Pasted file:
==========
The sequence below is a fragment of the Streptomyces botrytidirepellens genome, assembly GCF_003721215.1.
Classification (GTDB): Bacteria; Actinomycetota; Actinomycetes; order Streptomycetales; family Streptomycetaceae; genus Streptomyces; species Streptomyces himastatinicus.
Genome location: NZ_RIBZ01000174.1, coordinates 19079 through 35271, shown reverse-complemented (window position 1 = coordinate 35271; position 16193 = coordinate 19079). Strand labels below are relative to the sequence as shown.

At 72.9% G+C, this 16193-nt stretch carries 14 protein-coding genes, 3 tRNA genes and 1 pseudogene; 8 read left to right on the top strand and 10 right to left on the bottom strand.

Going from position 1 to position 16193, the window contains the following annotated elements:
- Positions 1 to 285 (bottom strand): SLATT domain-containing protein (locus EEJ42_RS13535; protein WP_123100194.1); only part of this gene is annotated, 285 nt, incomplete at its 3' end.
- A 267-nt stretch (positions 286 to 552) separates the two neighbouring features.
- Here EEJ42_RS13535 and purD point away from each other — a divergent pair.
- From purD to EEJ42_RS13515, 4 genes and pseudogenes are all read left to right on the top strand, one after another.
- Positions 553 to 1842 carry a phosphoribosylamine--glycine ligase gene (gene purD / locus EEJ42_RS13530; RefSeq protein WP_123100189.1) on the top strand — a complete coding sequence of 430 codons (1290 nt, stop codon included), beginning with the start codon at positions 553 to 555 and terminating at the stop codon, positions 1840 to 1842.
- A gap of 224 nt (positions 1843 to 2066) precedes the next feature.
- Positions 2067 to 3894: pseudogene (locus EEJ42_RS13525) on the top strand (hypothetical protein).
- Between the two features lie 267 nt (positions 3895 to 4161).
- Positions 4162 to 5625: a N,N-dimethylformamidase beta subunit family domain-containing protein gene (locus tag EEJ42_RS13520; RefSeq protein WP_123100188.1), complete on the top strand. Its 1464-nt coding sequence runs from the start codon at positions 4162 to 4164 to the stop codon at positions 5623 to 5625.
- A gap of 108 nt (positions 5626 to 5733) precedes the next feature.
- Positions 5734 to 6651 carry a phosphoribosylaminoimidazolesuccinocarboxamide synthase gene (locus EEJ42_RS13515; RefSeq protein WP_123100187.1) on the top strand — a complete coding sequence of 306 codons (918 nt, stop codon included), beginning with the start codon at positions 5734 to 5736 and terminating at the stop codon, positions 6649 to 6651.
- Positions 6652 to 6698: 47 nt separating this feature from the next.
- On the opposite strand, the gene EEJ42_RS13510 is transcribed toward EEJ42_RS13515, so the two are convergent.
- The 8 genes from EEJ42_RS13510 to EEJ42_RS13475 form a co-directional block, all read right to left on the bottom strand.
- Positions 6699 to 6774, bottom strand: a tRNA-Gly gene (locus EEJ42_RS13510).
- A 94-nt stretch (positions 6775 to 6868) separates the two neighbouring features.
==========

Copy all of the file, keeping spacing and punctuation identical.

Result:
The sequence below is a fragment of the Streptomyces botrytidirepellens genome, assembly GCF_003721215.1.
Classification (GTDB): Bacteria; Actinomycetota; Actinomycetes; order Streptomycetales; family Streptomycetaceae; genus Streptomyces; species Streptomyces himastatinicus.
Genome location: NZ_RIBZ01000174.1, coordinates 19079 through 35271, shown reverse-complemented (window position 1 = coordinate 35271; position 16193 = coordinate 19079). Strand labels below are relative to the sequence as shown.

At 72.9% G+C, this 16193-nt stretch carries 14 protein-coding genes, 3 tRNA genes and 1 pseudogene; 8 read left to right on the top strand and 10 right to left on the bottom strand.

Going from position 1 to position 16193, the window contains the following annotated elements:
- Positions 1 to 285 (bottom strand): SLATT domain-containing protein (locus EEJ42_RS13535; protein WP_123100194.1); only part of this gene is annotated, 285 nt, incomplete at its 3' end.
- A 267-nt stretch (positions 286 to 552) separates the two neighbouring features.
- Here EEJ42_RS13535 and purD point away from each other — a divergent pair.
- From purD to EEJ42_RS13515, 4 genes and pseudogenes are all read left to right on the top strand, one after another.
- Positions 553 to 1842 carry a phosphoribosylamine--glycine ligase gene (gene purD / locus EEJ42_RS13530; RefSeq protein WP_123100189.1) on the top strand — a complete coding sequence of 430 codons (1290 nt, stop codon included), beginning with the start codon at positions 553 to 555 and terminating at the stop codon, positions 1840 to 1842.
- A gap of 224 nt (positions 1843 to 2066) precedes the next feature.
- Positions 2067 to 3894: pseudogene (locus EEJ42_RS13525) on the top strand (hypothetical protein).
- Between the two features lie 267 nt (positions 3895 to 4161).
- Positions 4162 to 5625: a N,N-dimethylformamidase beta subunit family domain-containing protein gene (locus tag EEJ42_RS13520; RefSeq protein WP_123100188.1), complete on the top strand. Its 1464-nt coding sequence runs from the start codon at positions 4162 to 4164 to the stop codon at positions 5623 to 5625.
- A gap of 108 nt (positions 5626 to 5733) precedes the next feature.
- Positions 5734 to 6651 carry a phosphoribosylaminoimidazolesuccinocarboxamide synthase gene (locus EEJ42_RS13515; RefSeq protein WP_123100187.1) on the top strand — a complete coding sequence of 306 codons (918 nt, stop codon included), beginning with the start codon at positions 5734 to 5736 and terminating at the stop codon, positions 6649 to 6651.
- Positions 6652 to 6698: 47 nt separating this feature from the next.
- On the opposite strand, the gene EEJ42_RS13510 is transcribed toward EEJ42_RS13515, so the two are convergent.
- The 8 genes from EEJ42_RS13510 to EEJ42_RS13475 form a co-directional block, all read right to left on the bottom strand.
- Positions 6699 to 6774, bottom strand: a tRNA-Gly gene (locus EEJ42_RS13510).
- A 94-nt stretch (positions 6775 to 6868) separates the two neighbouring features.